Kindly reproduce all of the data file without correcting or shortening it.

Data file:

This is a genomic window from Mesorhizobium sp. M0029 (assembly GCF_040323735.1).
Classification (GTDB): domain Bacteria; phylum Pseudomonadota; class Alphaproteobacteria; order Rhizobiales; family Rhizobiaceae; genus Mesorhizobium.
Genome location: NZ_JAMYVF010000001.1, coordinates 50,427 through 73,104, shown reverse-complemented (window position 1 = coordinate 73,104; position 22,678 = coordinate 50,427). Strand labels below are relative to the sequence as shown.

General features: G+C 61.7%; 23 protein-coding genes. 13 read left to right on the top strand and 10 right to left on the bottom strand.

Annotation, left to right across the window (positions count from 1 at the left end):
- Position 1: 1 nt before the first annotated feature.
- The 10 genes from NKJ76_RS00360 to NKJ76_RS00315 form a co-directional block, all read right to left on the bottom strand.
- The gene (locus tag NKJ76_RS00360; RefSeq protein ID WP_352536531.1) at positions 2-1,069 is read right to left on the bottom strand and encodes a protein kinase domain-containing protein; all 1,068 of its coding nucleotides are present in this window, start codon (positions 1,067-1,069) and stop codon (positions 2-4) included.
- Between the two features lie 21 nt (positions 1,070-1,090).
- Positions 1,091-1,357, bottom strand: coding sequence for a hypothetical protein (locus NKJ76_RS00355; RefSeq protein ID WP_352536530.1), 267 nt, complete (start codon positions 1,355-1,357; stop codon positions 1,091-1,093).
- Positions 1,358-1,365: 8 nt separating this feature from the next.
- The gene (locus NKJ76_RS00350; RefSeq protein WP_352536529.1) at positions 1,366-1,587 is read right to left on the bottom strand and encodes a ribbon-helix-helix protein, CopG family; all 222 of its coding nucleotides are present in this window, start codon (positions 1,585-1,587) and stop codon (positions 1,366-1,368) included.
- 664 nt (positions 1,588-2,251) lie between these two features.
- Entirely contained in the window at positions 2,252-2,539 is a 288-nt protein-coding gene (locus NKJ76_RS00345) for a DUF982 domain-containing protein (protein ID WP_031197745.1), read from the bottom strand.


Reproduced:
This is a genomic window from Mesorhizobium sp. M0029 (assembly GCF_040323735.1).
Classification (GTDB): domain Bacteria; phylum Pseudomonadota; class Alphaproteobacteria; order Rhizobiales; family Rhizobiaceae; genus Mesorhizobium.
Genome location: NZ_JAMYVF010000001.1, coordinates 50,427 through 73,104, shown reverse-complemented (window position 1 = coordinate 73,104; position 22,678 = coordinate 50,427). Strand labels below are relative to the sequence as shown.

General features: G+C 61.7%; 23 protein-coding genes. 13 read left to right on the top strand and 10 right to left on the bottom strand.

Annotation, left to right across the window (positions count from 1 at the left end):
- Position 1: 1 nt before the first annotated feature.
- The 10 genes from NKJ76_RS00360 to NKJ76_RS00315 form a co-directional block, all read right to left on the bottom strand.
- The gene (locus tag NKJ76_RS00360; RefSeq protein ID WP_352536531.1) at positions 2-1,069 is read right to left on the bottom strand and encodes a protein kinase domain-containing protein; all 1,068 of its coding nucleotides are present in this window, start codon (positions 1,067-1,069) and stop codon (positions 2-4) included.
- Between the two features lie 21 nt (positions 1,070-1,090).
- Positions 1,091-1,357, bottom strand: coding sequence for a hypothetical protein (locus NKJ76_RS00355; RefSeq protein ID WP_352536530.1), 267 nt, complete (start codon positions 1,355-1,357; stop codon positions 1,091-1,093).
- Positions 1,358-1,365: 8 nt separating this feature from the next.
- The gene (locus NKJ76_RS00350; RefSeq protein WP_352536529.1) at positions 1,366-1,587 is read right to left on the bottom strand and encodes a ribbon-helix-helix protein, CopG family; all 222 of its coding nucleotides are present in this window, start codon (positions 1,585-1,587) and stop codon (positions 1,366-1,368) included.
- 664 nt (positions 1,588-2,251) lie between these two features.
- Entirely contained in the window at positions 2,252-2,539 is a 288-nt protein-coding gene (locus NKJ76_RS00345) for a DUF982 domain-containing protein (protein ID WP_031197745.1), read from the bottom strand.